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I'm surprised.  I wonder if this means the end for Falcon Heavy.  This seems to be the Air Force ruling New Glenn a better option than Falcon Heavy.

 - Ed Kyle

Falcon Heavy is already certified by the USAF for EELV missions, and can already hit all the required reference orbits. Why would the USAF need to pour massive amounts of cash into it for further development? At most it needs a longer fairing and VI, but that's a very minor cost compared to new vehicle development.

Or are you assuming that because Atlas and Delta were not funded, that the USAF is no longer planning on using them for EELV?

The competition for development money was always Vulcan vs Omega vs New Glenn vs BFR. Falcon Heavy doesn't need development money beyond what it's already getting.
Yes, of course, this is EELV-2.  Atlas 5 and Delta 4 are being phased out in favor of two alternatives.  It looks like Vulcan, Omega, and New Glenn are the options.

My impression was that Falcon Heavy was built for and proposed for this EELV-2 contract.  But, if it was BFR that SpaceX proposed, I'll restate to say that the decision endangers BFR.   One of them lost big today.

 - Ed Kyle

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Thats a surprise SpaceX missing out. I'd assumed SpaceX and ULA were sure thing with Blue and NG fighting for 3rd place.
I wonder if they were unable to bid without compromise and other things being required of them.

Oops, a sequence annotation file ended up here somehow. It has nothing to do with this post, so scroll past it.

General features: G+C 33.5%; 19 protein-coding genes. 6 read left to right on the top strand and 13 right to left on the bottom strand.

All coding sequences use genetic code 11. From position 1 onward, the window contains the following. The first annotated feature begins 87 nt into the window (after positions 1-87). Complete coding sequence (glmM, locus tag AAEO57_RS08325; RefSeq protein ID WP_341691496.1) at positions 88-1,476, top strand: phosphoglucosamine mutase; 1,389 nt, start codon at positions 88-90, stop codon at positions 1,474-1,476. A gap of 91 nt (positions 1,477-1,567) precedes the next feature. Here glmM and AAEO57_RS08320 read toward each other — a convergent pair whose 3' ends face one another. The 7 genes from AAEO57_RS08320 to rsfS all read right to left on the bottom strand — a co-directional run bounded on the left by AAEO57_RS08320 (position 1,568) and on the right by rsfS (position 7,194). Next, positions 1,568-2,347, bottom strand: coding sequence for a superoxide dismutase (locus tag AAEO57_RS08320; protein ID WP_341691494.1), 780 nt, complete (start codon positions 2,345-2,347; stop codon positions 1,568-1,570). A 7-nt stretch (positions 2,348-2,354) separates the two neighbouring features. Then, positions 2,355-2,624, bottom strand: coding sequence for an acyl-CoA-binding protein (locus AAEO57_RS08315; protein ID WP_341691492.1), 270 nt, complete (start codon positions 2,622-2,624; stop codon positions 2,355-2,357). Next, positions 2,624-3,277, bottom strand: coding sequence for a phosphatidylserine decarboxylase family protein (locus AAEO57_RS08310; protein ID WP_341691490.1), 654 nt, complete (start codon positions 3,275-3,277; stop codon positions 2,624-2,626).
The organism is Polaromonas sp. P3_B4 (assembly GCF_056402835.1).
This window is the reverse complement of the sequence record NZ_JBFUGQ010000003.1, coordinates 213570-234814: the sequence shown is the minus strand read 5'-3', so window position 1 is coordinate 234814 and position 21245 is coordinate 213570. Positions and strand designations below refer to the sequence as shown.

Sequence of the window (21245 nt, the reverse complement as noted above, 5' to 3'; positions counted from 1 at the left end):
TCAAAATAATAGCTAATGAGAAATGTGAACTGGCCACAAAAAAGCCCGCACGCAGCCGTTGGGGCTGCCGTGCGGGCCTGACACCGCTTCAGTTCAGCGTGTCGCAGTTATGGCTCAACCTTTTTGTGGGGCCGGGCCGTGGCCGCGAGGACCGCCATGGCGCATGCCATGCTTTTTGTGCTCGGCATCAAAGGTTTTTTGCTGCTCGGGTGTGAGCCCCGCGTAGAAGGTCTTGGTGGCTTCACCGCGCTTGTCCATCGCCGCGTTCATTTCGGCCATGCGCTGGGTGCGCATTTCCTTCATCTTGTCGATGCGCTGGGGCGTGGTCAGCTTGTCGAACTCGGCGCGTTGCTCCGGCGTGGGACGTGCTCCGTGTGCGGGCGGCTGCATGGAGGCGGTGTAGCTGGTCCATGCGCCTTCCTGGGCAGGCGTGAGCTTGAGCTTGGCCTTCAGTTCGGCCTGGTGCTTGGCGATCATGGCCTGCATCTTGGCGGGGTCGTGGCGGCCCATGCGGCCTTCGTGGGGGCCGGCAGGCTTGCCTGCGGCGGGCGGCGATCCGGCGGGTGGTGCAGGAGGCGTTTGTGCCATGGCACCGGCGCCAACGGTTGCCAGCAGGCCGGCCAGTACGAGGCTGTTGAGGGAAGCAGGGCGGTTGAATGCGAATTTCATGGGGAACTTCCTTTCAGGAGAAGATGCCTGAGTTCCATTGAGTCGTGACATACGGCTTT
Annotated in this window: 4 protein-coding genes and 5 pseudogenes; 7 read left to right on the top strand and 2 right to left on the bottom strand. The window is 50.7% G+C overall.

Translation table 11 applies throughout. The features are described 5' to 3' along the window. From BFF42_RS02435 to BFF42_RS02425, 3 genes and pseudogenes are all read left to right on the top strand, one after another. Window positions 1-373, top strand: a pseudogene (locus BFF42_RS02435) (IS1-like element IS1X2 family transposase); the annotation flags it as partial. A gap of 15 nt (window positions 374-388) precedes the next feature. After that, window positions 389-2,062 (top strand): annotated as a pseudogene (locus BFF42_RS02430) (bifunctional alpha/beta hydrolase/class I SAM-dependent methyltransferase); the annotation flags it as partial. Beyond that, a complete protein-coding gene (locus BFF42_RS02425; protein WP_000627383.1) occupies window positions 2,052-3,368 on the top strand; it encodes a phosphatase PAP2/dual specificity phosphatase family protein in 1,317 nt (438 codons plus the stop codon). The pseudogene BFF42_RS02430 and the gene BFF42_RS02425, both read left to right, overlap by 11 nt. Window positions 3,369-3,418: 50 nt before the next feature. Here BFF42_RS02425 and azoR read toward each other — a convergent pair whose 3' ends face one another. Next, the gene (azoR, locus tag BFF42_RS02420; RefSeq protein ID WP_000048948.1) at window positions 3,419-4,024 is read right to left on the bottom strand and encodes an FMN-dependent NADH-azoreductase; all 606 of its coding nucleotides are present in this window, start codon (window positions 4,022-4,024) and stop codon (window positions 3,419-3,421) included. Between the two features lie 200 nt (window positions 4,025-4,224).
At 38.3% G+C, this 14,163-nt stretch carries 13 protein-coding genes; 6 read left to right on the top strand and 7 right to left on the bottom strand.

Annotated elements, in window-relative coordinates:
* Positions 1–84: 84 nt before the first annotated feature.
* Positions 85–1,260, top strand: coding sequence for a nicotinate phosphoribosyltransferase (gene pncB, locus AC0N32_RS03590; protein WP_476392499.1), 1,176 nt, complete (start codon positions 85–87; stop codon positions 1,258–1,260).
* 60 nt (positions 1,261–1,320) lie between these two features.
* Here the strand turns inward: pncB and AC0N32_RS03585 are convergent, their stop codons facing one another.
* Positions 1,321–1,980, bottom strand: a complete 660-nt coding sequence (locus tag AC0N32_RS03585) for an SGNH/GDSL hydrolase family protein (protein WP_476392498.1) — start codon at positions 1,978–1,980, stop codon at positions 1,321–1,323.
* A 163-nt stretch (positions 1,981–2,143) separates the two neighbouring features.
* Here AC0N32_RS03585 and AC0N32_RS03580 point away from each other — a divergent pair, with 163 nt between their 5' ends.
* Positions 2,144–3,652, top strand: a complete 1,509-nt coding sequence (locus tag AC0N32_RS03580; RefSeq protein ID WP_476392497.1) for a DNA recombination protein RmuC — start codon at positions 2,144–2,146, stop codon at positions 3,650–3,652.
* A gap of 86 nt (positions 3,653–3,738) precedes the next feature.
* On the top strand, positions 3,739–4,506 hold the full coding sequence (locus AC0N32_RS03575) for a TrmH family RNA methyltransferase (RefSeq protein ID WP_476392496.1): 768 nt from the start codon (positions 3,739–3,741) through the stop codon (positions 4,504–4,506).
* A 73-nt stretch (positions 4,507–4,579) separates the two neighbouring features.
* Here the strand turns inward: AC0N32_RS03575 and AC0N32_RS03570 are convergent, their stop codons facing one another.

BFS almost certainly can't get to GEO without retanking. A requirement to develop a third stage, or ... may be too onerous.
I note that by the time of the first BFS test flights, this contract would only be worth some $200M perhaps.

It would be nice to know if SpaceX put in any sort of bid.

Direct to GEO is a hard and fast requirement, I believe. BFR can't do that without multiple refuelings or an orbital fuel depot, or an expendable third stage which kind of defeats the purpose since that basically makes it a bigger Falcon Heavy.

Direct to GEO makes no sense if lift to LEO is super cheap and reliable. But the USAF isn't in that world. Yet.
« Last Edit: 10/11/2018 02:42 AM by envy887 »

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I'm surprised.  I wonder if this means the end for Falcon Heavy.  This seems to be the Air Force ruling New Glenn a better option than Falcon Heavy.

 - Ed Kyle